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Mexican Journalist Anabel Hernández Exposes ‘The Other Ladies of the Narco’

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For Americans, it is difficult to understand how drugs move south of the border as Mexico lies in the collective imagination as a destination of contrasts: a mix of vacationing, partying, and danger. This week, a fascinating story made headlines and may help us understand how the tentacles of organized crime have reached the most remote places of the Mexican entertainment industry.

Renowned Mexican journalist Anabel Hernández [pictured above] published her book Emma and the other ladies of the narco. Hernández delves into the story of Emma Coronel, the wife of the infamous drug trafficker “El Chapo Guzmám.” El Chapo is serving a life sentence in the United States.

Coronel’s story deserves to be read in detail. But what has really caught the attention of the press is that Anabel has mentioned how figures from the entertainment world allegedly had financial and romantic relationships with drug traffickers.

Hernández claims that Televisa and Univisión host Galilea Montijo had a relationship with Arturo Beltrán Leyva, the drug trafficker known as “El Barbas.” Similarly, she romantically links figures such as Ninel Conde, Alicia Machado and Arleth Therán, among others, with drug trafficking leaders. Actor and socialist politician Sergio Mayer along with wife Issabela Camil are cited as friends of “La Barbie.”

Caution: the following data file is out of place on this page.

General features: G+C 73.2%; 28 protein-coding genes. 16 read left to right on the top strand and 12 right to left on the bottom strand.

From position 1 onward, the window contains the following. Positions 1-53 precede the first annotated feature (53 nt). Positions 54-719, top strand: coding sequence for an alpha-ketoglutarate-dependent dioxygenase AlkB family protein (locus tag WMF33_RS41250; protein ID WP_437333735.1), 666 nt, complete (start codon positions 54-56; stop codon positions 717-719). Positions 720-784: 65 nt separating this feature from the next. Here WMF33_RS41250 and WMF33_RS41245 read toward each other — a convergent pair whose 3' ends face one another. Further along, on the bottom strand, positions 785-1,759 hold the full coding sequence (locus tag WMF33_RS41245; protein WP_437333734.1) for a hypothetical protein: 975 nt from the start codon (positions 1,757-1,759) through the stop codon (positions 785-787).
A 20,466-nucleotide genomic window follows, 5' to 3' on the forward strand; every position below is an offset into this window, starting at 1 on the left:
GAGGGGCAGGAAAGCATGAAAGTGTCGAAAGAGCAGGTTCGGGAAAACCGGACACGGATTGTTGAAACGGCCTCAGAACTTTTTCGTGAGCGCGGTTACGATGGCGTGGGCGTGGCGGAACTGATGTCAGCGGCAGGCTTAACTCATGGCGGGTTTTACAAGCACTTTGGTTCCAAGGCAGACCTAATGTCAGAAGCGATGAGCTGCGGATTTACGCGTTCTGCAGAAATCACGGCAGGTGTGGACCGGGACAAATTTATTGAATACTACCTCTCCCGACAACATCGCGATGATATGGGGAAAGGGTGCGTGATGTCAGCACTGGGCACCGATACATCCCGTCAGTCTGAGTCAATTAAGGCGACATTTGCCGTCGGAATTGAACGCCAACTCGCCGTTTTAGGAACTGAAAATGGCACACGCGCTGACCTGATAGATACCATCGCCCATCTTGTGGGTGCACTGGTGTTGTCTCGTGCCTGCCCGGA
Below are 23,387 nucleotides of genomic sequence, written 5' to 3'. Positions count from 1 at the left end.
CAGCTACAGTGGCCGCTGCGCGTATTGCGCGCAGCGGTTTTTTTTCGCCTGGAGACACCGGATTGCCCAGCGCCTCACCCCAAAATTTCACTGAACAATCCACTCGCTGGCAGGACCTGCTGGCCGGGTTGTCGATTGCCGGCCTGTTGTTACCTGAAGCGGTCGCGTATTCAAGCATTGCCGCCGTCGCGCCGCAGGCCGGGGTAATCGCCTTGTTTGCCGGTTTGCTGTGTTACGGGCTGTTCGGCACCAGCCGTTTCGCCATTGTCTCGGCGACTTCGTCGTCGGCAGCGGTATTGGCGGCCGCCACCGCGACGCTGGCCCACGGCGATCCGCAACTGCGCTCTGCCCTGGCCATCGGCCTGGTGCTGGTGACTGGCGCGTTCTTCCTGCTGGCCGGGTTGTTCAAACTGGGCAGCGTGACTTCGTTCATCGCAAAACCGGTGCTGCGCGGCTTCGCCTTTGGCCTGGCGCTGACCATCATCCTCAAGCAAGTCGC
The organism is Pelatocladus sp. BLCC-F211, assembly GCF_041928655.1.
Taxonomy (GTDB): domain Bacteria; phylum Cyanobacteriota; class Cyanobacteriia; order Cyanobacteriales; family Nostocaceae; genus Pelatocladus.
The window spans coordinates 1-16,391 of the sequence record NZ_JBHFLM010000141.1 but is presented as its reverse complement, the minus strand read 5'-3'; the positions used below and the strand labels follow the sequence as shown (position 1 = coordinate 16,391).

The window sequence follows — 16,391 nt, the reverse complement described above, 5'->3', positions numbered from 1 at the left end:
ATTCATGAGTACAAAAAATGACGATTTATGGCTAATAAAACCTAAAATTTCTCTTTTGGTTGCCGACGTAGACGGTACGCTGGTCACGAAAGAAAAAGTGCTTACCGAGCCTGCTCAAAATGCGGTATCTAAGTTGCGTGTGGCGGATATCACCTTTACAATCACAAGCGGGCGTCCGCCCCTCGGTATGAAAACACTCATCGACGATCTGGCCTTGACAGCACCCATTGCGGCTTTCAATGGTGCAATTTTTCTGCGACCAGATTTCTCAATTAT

“Ninel Conde has accumulated a series of assets through what could be a possible triangulation of money with organized crime, she is linked to some cartel members, but she also has friendly ties with the former Secretary of the Interior Miguel Ángel Osorio Chong or with Senator Ricardo Monreal.”

The late singer Joan Sebastian and actor Andrés García also appear on the list of figures linked to the cartels.

The Mexican and Hispanic entertainment media in the U.S. (which is far from offering serious journalism à la Anabel Hernández) have downplayed and disregarded the work of the outstanding reporter.

I had the pleasure of meeting Anabel. I’ve followed her impeccable, integral work. Each person mentioned in the book can defend her name in court if they consider it appropriate, but of one thing I am sure: Hernández is not a journalist who speaks from gossip.

If the justice system fails, at least public opinion will know what was hidden for a long time. Nevertheless, journalism is the ultimate winner.

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